The CBT continues, fortnightly now rather than weekly. I know the theory well and can anticipate the answers my therapist requires. This whole theory works on anxiety generally, I can see that. What it isn’t working on is everything related to bipolar.
I can only, consciously, attempt to affect those moods that are triggered by actions. Those moments I am aware of. In the moment of.
But bipolar doesn’t work like that; there are no warnings of hypomania, no consciousness when in the state itself. Then, I’m unaware of what I think, say, do. How I act, often. I only know of those times in hindsight, when I get to reflect and to mop up. Metaphorically speaking.
My therapist wants me to ‘notice’ when I become hypomanic. I can’t. Often I’ll know I’m high rather than low. But this is when transitioning from my default position (I’m loathed to call it ‘normal’) towards hypomania or depression. I could attempt to change the moods within that transitioning, but once I’ve crossed the line, I’m out of it. Not me anymore.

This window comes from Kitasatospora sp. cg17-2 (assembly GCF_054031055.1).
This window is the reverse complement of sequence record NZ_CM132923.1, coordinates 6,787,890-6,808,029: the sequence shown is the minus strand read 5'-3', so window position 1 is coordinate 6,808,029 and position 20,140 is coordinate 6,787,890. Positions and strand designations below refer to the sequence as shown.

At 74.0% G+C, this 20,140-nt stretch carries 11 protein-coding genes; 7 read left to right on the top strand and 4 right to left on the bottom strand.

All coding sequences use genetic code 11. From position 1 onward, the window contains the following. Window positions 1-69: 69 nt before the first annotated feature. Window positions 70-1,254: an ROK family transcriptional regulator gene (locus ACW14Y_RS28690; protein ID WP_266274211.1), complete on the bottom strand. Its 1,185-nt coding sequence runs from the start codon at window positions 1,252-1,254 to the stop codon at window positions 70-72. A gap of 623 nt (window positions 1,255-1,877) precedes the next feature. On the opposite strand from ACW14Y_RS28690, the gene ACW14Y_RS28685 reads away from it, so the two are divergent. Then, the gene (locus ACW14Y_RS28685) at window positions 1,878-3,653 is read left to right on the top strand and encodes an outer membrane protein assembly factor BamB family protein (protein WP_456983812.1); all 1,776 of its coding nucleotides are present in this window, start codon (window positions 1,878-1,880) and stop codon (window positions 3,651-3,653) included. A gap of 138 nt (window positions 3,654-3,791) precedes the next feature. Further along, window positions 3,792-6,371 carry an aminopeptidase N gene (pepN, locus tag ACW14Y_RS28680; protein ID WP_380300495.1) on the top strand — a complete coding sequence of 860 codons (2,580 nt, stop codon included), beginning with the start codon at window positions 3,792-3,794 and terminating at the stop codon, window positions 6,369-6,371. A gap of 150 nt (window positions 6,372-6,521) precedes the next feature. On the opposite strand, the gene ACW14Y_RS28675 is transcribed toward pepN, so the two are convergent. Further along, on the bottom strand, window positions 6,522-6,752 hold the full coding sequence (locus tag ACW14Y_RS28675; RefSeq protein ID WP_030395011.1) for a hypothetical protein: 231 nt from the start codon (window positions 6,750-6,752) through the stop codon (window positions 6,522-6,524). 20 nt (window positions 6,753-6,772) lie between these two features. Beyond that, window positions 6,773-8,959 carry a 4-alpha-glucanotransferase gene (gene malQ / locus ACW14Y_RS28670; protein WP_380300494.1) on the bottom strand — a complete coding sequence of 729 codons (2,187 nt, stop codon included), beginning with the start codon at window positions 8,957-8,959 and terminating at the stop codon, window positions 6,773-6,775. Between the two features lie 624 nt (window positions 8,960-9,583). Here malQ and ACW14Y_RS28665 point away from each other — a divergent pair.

And not me anymore is where it gets interesting. And dangerous. And scary. Where that other – those other – personalities come out to play. And they’re not nice. It takes every ounce of effort (subconsciously – I have an effective Super Ego that does its job properly) to remain myself, to stay in the light.
He wants me to access that dark character – those dark characters – who’s part of me. He says let him (?) out, see what happens. That’s not going to happen; I’m never going to let it happen. I might lose Consciousness. Control. It takes great effort to hang on. To hang in there. A couple of weeks ago, walking near the curb with a lorry approaching at speed, I all but stepped out into the road. Because I was hypomanic and it seemed the right thing to do at the time. Because that’s what one does in a good mood, isn’t it? Hell, yeah!
And that’s without accessing the dark side(s) of me.